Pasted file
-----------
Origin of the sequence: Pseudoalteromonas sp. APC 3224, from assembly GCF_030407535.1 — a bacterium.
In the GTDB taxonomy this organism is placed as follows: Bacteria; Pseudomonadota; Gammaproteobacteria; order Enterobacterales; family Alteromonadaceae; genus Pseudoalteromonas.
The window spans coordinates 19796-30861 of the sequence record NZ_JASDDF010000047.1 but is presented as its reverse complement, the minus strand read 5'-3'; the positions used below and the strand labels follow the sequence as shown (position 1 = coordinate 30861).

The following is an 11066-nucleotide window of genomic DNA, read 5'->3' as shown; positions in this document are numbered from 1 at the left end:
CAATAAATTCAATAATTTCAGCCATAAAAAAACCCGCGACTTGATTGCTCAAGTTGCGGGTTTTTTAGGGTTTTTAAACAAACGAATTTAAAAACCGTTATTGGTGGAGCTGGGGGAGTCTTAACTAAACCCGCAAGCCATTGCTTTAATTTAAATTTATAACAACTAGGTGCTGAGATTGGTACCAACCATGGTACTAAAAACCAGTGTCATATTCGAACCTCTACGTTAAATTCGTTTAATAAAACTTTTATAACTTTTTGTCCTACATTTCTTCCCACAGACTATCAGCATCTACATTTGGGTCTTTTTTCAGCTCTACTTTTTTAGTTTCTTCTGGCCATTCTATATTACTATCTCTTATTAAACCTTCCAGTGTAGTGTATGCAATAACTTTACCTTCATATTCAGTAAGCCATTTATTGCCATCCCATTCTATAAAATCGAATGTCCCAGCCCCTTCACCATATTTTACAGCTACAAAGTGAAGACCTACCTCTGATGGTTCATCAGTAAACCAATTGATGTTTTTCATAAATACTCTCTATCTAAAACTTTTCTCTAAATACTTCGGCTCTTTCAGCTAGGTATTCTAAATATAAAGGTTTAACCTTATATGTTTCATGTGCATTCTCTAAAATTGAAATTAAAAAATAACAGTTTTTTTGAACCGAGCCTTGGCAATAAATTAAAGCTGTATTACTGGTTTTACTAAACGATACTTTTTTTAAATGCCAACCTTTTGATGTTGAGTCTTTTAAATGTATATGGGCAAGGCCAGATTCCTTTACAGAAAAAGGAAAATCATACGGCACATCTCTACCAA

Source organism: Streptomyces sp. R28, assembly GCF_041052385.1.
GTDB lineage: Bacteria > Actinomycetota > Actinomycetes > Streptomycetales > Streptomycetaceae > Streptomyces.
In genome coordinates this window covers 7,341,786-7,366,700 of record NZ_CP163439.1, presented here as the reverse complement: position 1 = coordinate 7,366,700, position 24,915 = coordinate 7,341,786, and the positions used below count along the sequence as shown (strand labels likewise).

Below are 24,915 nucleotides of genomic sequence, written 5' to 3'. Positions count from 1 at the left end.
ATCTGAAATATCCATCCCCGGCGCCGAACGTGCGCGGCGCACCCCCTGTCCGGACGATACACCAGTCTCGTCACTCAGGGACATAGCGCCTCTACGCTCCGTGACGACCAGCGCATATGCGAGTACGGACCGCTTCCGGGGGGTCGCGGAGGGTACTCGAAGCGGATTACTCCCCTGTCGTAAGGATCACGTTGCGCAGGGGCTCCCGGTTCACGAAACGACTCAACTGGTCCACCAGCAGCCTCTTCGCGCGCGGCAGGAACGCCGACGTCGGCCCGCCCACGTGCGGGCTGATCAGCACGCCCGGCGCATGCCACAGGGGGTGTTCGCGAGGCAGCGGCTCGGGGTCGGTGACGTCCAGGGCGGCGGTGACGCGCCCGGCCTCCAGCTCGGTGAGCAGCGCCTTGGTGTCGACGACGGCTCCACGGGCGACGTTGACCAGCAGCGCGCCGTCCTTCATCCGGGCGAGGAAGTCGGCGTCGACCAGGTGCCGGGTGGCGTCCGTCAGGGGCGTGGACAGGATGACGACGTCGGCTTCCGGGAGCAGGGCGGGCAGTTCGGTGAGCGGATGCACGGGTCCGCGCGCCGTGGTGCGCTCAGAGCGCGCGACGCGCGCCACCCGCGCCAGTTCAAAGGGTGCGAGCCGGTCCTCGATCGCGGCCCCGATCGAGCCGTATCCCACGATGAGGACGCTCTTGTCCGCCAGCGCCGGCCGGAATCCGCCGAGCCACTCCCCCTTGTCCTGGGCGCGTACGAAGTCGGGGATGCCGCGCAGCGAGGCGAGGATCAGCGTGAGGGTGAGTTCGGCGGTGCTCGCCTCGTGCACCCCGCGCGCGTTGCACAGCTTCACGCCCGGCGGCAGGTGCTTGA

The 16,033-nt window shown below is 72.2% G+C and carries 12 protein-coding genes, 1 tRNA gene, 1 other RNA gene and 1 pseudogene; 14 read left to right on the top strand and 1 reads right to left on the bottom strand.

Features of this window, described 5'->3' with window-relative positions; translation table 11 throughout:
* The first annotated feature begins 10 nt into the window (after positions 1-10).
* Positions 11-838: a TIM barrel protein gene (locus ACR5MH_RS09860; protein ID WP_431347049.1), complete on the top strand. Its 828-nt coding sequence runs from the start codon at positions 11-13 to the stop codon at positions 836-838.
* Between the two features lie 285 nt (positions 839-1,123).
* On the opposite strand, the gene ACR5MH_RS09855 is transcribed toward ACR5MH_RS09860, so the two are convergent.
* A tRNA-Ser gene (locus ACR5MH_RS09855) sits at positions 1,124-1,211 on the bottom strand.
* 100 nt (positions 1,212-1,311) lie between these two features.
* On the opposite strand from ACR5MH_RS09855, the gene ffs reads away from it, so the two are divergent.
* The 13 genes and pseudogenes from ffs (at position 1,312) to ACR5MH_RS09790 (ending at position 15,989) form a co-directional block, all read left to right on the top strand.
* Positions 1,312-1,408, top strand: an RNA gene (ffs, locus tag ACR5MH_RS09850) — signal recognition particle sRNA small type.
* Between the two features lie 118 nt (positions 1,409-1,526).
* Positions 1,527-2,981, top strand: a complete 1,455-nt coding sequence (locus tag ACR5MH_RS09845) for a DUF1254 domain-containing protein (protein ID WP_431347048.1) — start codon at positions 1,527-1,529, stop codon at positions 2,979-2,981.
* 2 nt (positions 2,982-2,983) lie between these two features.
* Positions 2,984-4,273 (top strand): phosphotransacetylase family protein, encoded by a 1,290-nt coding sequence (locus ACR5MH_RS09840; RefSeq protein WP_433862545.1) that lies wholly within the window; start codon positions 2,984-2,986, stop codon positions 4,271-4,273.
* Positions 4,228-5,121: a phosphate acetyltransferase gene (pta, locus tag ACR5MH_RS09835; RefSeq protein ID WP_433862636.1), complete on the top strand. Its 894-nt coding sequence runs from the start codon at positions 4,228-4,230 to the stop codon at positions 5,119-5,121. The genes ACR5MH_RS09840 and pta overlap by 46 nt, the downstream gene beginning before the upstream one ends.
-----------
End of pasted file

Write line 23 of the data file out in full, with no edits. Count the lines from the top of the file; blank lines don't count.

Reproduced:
* Positions 1,527-2,981, top strand: a complete 1,455-nt coding sequence (locus tag ACR5MH_RS09845) for a DUF1254 domain-containing protein (protein ID WP_431347048.1) — start codon at positions 1,527-1,529, stop codon at positions 2,979-2,981.